At a Glance…
Just two weeks after holding oral argument, the South Dakota Supreme Court issued its decision in South Dakota v. Wayfair, et al., striking down South Dakota’s “kill-Quill” law. South Dakota’s law would have imposed sales tax collection and remittance obligations on out-of-state retailers. The state is expected to file a petition for a writ of certiorari with the United States Supreme Court.
Today, the South Dakota Supreme Court published its opinion in South Dakota v. Wayfair¸ holding that SB 106—imposing sales tax collection and remittance obligations on out-of-state retailers—violates the dormant Commerce Clause of the United States Constitution.1 The court held that the United States Supreme Court’s decisions in National Bellas Hess v. Illinois2 and Quill Corp. v. North Dakota3 commanded such a result. Those decisions, issued in 1967 and 1992, respectively, require retailers to be “physically present” in a state in order to have an obligation to collect and remit sales and use tax on sales to in-state customers.
At oral argument, the state conceded that SB 106 directly conflicted with Quill’s physical presence rule. The state did not ask the court to overturn Quill and National Bellas Hess, but instead urged the court to issue a decision urging the United States Supreme Court to grant cert and, in turn, overturn the physical presence rule. The court’s decision strikes down SB 106, but makes no comment regarding whether or not the United States Supreme Court should grant cert. The court simply held that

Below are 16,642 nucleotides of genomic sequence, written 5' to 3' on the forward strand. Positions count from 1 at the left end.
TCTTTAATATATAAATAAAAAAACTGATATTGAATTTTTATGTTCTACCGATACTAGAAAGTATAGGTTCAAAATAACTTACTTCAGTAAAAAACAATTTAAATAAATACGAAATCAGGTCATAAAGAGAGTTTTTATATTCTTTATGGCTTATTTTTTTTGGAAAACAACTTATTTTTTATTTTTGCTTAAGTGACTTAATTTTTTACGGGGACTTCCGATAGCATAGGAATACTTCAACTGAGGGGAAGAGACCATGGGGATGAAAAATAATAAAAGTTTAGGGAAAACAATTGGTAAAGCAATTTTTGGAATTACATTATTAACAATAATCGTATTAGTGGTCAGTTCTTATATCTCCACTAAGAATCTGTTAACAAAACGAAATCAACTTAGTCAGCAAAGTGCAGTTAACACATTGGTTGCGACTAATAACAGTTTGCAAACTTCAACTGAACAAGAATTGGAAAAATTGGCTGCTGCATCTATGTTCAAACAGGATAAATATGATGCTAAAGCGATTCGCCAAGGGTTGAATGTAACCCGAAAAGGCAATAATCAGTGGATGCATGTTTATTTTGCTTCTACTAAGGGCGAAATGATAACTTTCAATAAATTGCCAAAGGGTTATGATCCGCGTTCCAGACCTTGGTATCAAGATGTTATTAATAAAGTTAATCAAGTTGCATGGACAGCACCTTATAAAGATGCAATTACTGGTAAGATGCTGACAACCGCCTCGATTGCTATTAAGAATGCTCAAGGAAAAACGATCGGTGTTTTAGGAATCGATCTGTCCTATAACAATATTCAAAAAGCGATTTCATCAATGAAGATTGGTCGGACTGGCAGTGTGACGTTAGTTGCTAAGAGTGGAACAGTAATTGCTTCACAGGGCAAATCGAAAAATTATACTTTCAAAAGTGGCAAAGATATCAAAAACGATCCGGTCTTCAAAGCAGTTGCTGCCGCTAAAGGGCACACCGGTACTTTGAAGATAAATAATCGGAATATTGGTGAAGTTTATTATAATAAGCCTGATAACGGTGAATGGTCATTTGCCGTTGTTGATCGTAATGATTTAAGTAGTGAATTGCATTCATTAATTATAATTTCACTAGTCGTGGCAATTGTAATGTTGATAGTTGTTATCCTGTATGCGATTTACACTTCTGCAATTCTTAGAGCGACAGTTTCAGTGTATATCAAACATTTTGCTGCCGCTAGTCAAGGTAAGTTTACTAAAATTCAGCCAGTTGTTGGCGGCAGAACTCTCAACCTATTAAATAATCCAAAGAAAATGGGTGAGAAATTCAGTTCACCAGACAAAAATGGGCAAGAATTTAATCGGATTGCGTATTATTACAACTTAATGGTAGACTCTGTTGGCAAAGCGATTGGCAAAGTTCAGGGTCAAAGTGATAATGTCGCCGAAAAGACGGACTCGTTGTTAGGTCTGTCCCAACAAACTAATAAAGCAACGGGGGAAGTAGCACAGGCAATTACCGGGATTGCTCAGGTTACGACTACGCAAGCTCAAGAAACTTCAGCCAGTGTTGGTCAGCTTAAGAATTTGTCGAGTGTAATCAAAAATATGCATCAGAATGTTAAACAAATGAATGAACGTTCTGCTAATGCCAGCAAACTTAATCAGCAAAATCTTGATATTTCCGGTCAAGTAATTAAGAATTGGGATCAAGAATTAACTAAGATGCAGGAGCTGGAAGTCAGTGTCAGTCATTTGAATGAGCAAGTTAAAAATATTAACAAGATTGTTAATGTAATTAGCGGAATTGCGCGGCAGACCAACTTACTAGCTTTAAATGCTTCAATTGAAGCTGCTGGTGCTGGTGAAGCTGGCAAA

However persuasive the State’s arguments on the merits of revisiting the issue, Quill has not been overruled. Quill remains the controlling precedent on the issue of Commerce Clause limitations on interstate collection of sales and use taxes. We are mindful of the Supreme Court’s directive to follow its precedent when it “has direct application in a case” and to leave to that Court “the prerogative of overruling its own decisions.”4
What’s Next? The court’s decision is unsurprising, given that SB 106 directly conflicted with the United States Supreme Court precedent. The state has until December 12, 2017, to file its anticipated cert petition (although an extension to file may be granted). We expect numerous amicus curiae briefs to be filed on behalf of both the state and the out-of-state retailers.